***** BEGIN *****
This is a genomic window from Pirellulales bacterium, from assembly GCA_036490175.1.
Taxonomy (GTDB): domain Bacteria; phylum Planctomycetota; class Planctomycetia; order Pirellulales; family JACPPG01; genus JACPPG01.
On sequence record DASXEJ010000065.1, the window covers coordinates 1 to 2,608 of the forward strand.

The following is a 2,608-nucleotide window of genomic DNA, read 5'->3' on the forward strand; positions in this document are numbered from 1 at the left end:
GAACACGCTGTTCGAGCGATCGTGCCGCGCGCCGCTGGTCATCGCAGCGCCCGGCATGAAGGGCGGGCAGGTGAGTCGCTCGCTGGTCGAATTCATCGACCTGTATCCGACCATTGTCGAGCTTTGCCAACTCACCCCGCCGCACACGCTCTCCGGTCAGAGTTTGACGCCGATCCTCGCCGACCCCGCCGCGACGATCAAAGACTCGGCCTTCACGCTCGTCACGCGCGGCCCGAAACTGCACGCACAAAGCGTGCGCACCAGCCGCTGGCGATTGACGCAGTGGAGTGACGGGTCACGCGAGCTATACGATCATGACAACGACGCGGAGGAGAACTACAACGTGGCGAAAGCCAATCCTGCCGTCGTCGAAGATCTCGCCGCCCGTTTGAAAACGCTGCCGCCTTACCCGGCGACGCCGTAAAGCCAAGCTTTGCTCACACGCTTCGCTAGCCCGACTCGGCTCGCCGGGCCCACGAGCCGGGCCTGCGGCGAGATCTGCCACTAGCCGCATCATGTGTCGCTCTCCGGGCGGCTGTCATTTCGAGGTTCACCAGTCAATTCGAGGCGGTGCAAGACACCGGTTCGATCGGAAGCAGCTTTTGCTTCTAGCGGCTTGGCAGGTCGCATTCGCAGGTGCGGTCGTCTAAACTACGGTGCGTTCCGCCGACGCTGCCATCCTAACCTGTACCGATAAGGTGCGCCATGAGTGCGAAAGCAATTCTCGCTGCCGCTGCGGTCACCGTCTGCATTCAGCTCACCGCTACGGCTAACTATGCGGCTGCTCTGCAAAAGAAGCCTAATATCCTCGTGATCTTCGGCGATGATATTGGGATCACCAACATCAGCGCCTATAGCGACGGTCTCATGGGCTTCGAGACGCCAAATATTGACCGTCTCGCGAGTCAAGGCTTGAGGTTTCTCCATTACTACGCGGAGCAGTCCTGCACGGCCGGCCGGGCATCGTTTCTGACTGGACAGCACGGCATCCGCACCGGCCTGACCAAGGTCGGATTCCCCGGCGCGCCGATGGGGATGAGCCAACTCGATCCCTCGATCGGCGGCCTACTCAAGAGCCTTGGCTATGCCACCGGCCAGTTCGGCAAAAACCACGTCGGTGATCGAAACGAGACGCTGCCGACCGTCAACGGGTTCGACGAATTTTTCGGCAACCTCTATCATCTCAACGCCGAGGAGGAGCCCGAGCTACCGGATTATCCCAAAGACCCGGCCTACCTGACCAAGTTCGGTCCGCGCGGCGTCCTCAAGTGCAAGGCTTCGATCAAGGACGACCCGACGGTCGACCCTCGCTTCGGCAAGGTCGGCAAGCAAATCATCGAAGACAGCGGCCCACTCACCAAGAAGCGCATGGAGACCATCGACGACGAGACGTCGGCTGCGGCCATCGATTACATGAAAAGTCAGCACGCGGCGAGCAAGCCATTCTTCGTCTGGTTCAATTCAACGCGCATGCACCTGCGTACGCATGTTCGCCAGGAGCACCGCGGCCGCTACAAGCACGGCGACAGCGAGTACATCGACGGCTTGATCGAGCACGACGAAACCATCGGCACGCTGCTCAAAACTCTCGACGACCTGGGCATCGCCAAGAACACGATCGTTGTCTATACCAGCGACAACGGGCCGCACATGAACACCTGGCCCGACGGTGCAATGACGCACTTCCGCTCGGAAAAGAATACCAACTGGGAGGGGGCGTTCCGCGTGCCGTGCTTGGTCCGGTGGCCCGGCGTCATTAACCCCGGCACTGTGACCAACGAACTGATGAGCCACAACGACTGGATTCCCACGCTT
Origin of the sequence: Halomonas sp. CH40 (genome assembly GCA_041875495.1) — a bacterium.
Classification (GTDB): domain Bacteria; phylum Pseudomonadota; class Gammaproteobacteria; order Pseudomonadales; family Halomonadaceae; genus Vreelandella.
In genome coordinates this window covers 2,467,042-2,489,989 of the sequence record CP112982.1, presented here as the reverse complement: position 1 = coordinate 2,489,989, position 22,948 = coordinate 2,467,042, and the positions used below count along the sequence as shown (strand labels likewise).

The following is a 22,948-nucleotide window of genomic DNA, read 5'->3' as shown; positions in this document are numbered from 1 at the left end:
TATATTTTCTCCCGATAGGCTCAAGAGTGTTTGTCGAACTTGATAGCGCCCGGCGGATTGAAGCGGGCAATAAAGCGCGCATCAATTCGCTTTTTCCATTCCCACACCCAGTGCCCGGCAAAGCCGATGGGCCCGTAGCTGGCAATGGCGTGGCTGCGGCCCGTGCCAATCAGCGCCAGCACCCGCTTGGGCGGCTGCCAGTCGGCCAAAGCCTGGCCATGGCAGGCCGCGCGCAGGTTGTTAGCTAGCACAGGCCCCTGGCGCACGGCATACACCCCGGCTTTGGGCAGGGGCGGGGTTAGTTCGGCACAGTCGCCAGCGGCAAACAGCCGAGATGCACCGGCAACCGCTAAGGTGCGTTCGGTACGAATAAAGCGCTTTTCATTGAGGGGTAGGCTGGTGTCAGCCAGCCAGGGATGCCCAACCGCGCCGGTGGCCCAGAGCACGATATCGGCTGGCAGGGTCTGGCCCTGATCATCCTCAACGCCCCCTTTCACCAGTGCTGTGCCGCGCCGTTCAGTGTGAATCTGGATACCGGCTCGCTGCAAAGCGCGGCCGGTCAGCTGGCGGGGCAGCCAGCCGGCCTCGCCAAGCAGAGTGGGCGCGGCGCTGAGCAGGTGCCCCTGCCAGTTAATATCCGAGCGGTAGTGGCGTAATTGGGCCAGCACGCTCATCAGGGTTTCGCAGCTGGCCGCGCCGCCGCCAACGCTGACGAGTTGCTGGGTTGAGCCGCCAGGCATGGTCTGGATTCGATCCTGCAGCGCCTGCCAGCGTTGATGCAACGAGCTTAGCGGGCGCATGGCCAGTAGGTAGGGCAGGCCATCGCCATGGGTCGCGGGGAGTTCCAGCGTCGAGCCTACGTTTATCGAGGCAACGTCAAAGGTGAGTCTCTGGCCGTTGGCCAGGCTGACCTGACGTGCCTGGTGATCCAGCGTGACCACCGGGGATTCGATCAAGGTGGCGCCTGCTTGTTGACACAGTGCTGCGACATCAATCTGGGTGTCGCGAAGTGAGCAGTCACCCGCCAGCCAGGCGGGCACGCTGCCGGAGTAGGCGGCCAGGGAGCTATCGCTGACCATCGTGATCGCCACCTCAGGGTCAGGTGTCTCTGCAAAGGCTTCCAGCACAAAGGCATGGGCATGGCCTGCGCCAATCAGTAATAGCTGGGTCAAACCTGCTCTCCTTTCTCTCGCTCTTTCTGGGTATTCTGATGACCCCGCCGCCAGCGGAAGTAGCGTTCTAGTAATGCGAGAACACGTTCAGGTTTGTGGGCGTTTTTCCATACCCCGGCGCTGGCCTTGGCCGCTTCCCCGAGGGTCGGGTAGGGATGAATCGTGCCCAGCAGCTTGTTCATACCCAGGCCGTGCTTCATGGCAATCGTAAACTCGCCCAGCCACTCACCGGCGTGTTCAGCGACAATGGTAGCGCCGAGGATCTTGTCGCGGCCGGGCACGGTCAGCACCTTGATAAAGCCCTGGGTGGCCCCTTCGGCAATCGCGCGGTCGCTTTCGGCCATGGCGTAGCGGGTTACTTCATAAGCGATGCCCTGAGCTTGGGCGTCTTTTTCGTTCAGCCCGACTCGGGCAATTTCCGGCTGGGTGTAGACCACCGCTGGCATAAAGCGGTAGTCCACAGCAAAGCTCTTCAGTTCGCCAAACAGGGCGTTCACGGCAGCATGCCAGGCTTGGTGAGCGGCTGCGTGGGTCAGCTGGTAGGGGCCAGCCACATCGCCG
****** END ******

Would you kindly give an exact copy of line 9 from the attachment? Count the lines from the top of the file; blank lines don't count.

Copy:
The following is a 22,948-nucleotide window of genomic DNA, read 5'->3' as shown; positions in this document are numbered from 1 at the left end: